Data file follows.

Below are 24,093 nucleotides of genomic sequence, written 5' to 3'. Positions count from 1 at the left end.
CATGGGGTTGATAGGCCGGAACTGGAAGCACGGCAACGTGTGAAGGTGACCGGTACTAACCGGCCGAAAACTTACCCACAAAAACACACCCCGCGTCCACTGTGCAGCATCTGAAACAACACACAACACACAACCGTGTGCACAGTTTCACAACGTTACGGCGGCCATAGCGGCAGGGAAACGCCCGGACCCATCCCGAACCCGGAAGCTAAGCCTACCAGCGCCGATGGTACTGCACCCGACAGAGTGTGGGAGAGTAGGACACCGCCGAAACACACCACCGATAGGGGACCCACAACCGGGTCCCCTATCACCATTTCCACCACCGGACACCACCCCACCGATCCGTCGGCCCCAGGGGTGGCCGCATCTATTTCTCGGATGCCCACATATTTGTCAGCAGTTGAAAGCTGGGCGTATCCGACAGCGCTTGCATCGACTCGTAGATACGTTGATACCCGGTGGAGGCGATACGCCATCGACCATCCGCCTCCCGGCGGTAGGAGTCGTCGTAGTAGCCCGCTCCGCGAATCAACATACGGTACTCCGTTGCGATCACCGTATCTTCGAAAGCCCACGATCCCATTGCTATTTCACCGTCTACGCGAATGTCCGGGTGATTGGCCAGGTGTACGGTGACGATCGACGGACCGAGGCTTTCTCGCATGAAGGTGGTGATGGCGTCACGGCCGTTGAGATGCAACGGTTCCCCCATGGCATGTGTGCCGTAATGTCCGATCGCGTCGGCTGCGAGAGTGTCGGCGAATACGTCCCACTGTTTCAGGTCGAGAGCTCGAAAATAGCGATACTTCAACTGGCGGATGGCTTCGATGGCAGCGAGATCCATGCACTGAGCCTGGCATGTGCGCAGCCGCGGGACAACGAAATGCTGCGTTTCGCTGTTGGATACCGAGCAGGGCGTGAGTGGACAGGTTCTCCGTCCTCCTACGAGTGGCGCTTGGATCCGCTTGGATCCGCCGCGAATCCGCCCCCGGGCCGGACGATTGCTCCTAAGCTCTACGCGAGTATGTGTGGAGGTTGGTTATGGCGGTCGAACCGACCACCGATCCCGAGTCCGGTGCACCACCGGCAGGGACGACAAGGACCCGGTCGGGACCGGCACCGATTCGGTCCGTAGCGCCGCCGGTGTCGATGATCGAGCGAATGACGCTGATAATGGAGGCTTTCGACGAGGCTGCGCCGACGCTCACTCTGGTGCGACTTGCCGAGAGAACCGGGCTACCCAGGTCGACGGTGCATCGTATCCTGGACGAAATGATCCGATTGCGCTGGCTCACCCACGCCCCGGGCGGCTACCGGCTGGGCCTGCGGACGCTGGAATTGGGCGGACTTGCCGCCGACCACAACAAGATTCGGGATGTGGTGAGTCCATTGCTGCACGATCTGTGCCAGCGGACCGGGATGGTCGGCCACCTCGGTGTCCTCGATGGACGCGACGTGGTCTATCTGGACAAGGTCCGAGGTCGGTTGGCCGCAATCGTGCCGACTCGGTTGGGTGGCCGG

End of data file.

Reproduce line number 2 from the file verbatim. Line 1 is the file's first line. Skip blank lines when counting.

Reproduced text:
CATGGGGTTGATAGGCCGGAACTGGAAGCACGGCAACGTGTGAAGGTGACCGGTACTAACCGGCCGAAAACTTACCCACAAAAACACACCCCGCGTCCACTGTGCAGCATCTGAAACAACACACAACACACAACCGTGTGCACAGTTTCACAACGTTACGGCGGCCATAGCGGCAGGGAAACGCCCGGACCCATCCCGAACCCGGAAGCTAAGCCTACCAGCGCCGATGGTACTGCACCCGACAGAGTGTGGGAGAGTAGGACACCGCCGAAACACACCACCGATAGGGGACCCACAACCGGGTCCCCTATCACCATTTCCACCACCGGACACCACCCCACCGATCCGTCGGCCCCAGGGGTGGCCGCATCTATTTCTCGGATGCCCACATATTTGTCAGCAGTTGAAAGCTGGGCGTATCCGACAGCGCTTGCATCGACTCGTAGATACGTTGATACCCGGTGGAGGCGATACGCCATCGACCATCCGCCTCCCGGCGGTAGGAGTCGTCGTAGTAGCCCGCTCCGCGAATCAACATACGGTACTCCGTTGCGATCACCGTATCTTCGAAAGCCCACGATCCCATTGCTATTTCACCGTCTACGCGAATGTCCGGGTGATTGGCCAGGTGTACGGTGACGATCGACGGACCGAGGCTTTCTCGCATGAAGGTGGTGATGGCGTCACGGCCGTTGAGATGCAACGGTTCCCCCATGGCATGTGTGCCGTAATGTCCGATCGCGTCGGCTGCGAGAGTGTCGGCGAATACGTCCCACTGTTTCAGGTCGAGAGCTCGAAAATAGCGATACTTCAACTGGCGGATGGCTTCGATGGCAGCGAGATCCATGCACTGAGCCTGGCATGTGCGCAGCCGCGGGACAACGAAATGCTGCGTTTCGCTGTTGGATACCGAGCAGGGCGTGAGTGGACAGGTTCTCCGTCCTCCTACGAGTGGCGCTTGGATCCGCTTGGATCCGCCGCGAATCCGCCCCCGGGCCGGACGATTGCTCCTAAGCTCTACGCGAGTATGTGTGGAGGTTGGTTATGGCGGTCGAACCGACCACCGATCCCGAGTCCGGTGCACCACCGGCAGGGACGACAAGGACCCGGTCGGGACCGGCACCGATTCGGTCCGTAGCGCCGCCGGTGTCGATGATCGAGCGAATGACGCTGATAATGGAGGCTTTCGACGAGGCTGCGCCGACGCTCACTCTGGTGCGACTTGCCGAGAGAACCGGGCTACCCAGGTCGACGGTGCATCGTATCCTGGACGAAATGATCCGATTGCGCTGGCTCACCCACGCCCCGGGCGGCTACCGGCTGGGCCTGCGGACGCTGGAATTGGGCGGACTTGCCGCCGACCACAACAAGATTCGGGATGTGGTGAGTCCATTGCTGCACGATCTGTGCCAGCGGACCGGGATGGTCGGCCACCTCGGTGTCCTCGATGGACGCGACGTGGTCTATCTGGACAAGGTCCGAGGTCGGTTGGCCGCAATCGTGCCGACTCGGTTGGGTGGCCGG